Renewable but finite

The amount of energy from nuclear reactions, either fusion or fission, is astronomical compared to the finite energy sources we have today. Renewable energy is limited by more than how many sunny or windy days there are. It is limited because it is based on the kinetic flows of matter in nature. Water, wind and solar have a cap on the amount of energy they are capable of producing; this is why they take up so much land. Hydro-power dams fill entire valleys with water. Wind is less substantial than water, so it eats up even more land. Solar power has the same problem as wind – lots of space is needed for creating small amounts of energy. Fossil fuels can create large amounts of energy, but the earth is said to hold a finite supply. 

Nuclear fusion funding

In 1980, Congress passed the Magnetic Fusion Energy Engineering Act, and it was signed by President Carter. The goal was to have demo fusion reactors online by 1995, and functioning reactors providing energy to the grid by 2005. Mysteriously, it never received the funding it needed.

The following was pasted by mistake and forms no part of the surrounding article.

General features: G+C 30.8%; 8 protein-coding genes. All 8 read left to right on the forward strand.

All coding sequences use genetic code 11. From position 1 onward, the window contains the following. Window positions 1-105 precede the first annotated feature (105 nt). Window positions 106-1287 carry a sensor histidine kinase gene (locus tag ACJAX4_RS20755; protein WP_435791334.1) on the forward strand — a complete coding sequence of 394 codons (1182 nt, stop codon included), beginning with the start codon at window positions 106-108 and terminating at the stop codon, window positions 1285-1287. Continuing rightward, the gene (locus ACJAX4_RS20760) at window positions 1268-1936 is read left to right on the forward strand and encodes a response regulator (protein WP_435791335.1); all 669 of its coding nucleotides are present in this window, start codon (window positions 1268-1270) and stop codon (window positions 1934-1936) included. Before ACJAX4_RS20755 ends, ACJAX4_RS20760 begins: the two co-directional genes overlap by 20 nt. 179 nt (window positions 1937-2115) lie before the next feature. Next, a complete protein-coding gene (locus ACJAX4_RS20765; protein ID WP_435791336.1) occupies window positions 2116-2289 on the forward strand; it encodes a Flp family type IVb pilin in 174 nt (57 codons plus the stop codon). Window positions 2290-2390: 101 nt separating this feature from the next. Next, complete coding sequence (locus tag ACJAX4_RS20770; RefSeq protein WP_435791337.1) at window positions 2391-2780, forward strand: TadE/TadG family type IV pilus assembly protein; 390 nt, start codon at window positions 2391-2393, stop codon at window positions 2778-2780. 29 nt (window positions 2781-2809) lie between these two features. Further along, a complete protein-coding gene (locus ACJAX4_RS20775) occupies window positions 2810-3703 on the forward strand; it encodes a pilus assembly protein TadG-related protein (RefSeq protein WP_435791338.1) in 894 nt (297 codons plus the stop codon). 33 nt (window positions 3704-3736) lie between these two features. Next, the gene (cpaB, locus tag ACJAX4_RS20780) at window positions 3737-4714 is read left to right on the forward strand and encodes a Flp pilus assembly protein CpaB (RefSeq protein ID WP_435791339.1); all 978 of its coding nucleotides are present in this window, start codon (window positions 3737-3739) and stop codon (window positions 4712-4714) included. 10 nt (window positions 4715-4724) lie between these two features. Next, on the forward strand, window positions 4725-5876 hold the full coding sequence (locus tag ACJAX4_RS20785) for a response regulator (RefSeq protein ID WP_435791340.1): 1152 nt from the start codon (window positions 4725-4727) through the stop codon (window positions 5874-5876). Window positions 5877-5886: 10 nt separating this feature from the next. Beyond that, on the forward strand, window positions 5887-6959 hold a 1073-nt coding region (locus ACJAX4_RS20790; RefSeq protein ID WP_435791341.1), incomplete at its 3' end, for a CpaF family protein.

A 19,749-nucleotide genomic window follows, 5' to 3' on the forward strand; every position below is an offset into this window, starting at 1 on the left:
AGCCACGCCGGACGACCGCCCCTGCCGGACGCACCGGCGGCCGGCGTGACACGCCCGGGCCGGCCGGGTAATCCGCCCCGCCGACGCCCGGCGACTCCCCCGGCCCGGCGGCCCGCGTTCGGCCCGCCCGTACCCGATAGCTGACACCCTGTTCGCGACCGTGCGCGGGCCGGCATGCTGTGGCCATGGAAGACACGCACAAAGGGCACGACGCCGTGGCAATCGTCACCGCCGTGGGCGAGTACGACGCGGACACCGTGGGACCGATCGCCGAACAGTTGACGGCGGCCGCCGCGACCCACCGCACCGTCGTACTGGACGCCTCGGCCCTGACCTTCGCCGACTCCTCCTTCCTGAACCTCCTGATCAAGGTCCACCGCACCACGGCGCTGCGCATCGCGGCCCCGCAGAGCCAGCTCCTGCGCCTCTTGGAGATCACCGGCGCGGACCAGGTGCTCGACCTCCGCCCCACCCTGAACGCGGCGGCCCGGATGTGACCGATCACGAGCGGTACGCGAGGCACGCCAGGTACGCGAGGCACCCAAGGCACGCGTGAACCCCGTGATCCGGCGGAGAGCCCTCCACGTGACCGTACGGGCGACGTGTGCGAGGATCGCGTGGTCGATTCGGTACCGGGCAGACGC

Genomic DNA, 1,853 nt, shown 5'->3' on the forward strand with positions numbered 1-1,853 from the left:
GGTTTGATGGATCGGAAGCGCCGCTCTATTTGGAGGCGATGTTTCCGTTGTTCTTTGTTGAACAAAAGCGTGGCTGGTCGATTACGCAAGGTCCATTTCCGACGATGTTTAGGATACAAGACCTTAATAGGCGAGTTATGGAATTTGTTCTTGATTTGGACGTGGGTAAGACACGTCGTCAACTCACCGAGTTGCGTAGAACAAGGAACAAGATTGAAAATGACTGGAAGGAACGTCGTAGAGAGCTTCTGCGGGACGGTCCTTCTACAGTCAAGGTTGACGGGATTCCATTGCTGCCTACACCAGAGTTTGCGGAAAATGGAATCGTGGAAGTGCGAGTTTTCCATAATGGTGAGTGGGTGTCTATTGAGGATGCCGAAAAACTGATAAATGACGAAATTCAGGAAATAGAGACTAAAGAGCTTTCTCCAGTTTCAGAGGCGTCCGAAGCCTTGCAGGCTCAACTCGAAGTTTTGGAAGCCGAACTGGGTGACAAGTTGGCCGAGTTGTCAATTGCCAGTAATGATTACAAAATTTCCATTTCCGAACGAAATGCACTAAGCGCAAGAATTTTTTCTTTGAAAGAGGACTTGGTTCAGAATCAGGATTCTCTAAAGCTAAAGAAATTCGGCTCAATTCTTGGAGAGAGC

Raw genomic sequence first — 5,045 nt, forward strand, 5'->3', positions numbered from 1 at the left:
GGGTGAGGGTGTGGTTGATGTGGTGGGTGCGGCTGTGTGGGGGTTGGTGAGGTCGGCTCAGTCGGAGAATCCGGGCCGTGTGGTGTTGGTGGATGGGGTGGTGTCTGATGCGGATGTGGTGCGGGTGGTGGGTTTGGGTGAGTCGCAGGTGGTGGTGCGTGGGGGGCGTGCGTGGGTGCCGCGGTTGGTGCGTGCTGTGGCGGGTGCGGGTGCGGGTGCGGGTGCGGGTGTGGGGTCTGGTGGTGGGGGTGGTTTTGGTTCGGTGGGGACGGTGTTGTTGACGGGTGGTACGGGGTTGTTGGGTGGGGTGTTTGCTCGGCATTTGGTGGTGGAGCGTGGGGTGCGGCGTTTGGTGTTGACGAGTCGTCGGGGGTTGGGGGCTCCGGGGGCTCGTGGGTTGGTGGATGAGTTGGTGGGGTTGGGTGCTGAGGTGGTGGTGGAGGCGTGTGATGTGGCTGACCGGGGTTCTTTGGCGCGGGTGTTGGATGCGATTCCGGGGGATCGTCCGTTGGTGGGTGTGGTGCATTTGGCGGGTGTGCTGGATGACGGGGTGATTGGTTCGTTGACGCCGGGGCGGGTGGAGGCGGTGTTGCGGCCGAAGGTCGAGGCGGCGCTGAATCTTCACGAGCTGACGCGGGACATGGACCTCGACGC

Hope for the future

There is hope. If you are like me, you never heard about the nuclear fusion reactor being built in the south of France. Thirty-three countries have come together to get it built. As of summer 2019, it was 65% complete. It has a target date of 2025 for being turned on. But don’t get too excited, according to a spokesperson for the project, it will take an additional ten years before the reactor is fully functioning. But, considering it will be able to supply more power with the least amount of waste and impact on the environment than any other energy source in history, it will be worth the wait. 

(Originally published on

Melissa Nichols is the author and illustrator of the children’s book to help parents and children dispel the fears causing widespread climate anxiety and depression. “Don’t Be Afraid of Climate Change” is available on Amazon. Click here to read more about it.